Thursday, December 13, 2012

Violence in the European Chalcolthic

An old idea in European archaeology, especially associated with Marija Gimbutas (1921-1994), is that the continent was mostly peaceful in the mother-worshiping Neolithic era. Large-scale violence, in her view, emerged only in the Bronze Age, probably brought in by invaders who honored male sky gods.

There have always been lots of problems with this model, but now it is under attack from a new direction: evidence of large-scale violence in Europe as early as 4200 BC, well before the Bronze Age. During the "Copper Age" or Chalcolithic period, southeastern Europe saw the emergence of a fairly sophisticated culture, with large towns, long-distance trade, and a great variety of art. Excavations are ongoing at the largest site yet discovered from this period, Tell Yunatsite in Bulgaria. These excavations show that the town was surrounded by a massive wall as early as 4700 BC. The wall was built of pounded earth, 5 meters (16 feet) wide at the base, and preserved to a height of 2.8 meters (9 feet); the excavators guess it was originally about 5 meters tall. This town was destroyed with great violence around 4100 BC, probably by attack. Skeletons bearing signs of violence were found amidst evidence of burning. (This site also produced a skeleton from which a hand was amputated, probably intentionally, years before the person died.)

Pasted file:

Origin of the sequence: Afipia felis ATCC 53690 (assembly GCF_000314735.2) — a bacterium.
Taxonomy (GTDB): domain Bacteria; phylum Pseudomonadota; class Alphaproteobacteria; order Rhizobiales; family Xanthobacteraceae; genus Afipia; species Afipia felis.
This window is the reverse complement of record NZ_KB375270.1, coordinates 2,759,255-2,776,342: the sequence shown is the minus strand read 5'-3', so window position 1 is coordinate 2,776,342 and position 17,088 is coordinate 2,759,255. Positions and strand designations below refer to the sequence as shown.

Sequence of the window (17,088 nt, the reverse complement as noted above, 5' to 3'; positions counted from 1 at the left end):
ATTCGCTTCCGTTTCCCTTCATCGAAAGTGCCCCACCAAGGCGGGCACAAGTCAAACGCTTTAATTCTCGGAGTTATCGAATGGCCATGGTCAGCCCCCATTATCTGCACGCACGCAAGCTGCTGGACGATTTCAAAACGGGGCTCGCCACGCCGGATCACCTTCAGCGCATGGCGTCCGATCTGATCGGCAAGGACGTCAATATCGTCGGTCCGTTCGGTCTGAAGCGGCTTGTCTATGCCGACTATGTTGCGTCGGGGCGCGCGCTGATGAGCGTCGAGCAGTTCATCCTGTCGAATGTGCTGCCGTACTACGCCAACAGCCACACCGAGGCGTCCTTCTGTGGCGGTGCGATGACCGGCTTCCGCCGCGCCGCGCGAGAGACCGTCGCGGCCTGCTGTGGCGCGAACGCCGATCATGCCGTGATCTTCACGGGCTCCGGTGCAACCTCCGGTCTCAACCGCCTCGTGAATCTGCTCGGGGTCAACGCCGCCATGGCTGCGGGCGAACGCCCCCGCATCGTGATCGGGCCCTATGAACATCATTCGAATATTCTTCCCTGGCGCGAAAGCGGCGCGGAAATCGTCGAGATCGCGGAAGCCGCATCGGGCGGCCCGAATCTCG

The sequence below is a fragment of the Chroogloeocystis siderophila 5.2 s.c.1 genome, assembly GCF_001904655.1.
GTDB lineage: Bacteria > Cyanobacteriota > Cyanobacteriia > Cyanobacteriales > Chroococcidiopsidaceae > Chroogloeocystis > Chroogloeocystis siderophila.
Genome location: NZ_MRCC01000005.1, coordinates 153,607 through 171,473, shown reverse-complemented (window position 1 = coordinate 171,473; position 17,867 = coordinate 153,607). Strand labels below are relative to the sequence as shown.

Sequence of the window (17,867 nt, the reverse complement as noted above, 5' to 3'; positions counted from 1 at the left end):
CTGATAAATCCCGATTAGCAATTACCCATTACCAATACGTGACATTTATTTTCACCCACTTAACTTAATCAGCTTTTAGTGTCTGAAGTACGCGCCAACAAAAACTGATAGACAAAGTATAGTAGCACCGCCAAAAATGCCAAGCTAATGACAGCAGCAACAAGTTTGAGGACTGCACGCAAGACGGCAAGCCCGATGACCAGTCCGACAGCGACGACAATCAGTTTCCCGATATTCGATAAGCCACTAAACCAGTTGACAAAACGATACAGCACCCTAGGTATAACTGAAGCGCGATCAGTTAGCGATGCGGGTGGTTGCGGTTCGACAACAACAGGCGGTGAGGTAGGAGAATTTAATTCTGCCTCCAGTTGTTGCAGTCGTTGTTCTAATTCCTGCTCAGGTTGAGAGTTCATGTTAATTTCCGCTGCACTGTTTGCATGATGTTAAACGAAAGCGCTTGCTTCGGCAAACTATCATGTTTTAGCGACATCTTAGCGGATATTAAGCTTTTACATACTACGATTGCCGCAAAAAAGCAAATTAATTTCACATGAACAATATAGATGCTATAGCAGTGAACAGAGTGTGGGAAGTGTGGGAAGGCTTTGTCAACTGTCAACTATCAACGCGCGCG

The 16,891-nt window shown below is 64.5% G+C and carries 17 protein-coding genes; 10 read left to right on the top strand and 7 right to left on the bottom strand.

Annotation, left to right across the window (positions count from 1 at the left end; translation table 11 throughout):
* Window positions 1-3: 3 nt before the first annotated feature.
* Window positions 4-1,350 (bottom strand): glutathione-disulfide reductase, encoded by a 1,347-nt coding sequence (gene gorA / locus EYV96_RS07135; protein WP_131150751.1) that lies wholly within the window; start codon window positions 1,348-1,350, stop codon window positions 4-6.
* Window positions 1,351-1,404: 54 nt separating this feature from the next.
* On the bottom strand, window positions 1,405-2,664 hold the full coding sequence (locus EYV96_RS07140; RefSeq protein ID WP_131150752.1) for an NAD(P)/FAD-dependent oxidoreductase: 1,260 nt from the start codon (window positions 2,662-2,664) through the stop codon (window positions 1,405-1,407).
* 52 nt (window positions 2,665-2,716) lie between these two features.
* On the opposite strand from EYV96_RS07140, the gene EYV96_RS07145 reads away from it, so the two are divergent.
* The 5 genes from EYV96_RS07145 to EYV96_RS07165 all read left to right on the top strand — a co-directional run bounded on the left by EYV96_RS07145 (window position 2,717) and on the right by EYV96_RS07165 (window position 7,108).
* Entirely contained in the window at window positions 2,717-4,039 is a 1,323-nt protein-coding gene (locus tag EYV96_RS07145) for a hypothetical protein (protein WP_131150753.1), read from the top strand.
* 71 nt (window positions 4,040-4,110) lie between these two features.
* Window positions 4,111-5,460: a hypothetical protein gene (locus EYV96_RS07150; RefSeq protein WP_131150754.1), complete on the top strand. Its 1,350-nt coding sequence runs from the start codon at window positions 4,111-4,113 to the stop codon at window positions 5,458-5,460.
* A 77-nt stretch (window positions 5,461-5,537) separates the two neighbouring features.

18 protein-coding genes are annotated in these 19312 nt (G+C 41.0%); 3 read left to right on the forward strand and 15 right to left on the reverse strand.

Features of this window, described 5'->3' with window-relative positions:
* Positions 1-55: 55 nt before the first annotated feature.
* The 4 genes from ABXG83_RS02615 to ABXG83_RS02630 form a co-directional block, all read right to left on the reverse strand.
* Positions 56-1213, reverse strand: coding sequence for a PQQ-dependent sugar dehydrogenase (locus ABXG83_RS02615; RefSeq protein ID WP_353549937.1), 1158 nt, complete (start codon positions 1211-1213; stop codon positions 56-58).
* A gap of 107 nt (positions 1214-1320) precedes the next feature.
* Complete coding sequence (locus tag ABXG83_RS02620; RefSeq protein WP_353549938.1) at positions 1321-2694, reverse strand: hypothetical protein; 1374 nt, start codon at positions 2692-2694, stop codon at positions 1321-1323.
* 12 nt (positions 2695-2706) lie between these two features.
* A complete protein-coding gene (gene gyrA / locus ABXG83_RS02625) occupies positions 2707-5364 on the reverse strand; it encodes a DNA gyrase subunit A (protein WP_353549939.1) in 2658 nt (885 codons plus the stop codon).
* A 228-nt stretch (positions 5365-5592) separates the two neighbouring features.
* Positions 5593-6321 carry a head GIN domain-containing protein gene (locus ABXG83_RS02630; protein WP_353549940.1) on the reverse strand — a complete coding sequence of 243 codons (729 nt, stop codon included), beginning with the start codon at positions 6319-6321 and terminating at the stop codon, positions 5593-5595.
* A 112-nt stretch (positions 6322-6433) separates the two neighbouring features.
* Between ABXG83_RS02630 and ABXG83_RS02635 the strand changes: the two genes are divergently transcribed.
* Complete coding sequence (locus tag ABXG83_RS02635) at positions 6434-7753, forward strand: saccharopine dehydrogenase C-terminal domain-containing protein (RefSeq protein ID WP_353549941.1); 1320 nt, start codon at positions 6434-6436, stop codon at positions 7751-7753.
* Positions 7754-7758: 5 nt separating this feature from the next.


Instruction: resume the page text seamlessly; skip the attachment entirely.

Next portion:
The "Old Europe" that Gimbutas thought was so peaceful may have been less violent than the late Bronze or Iron Ages, but it was no pacifist paradise.

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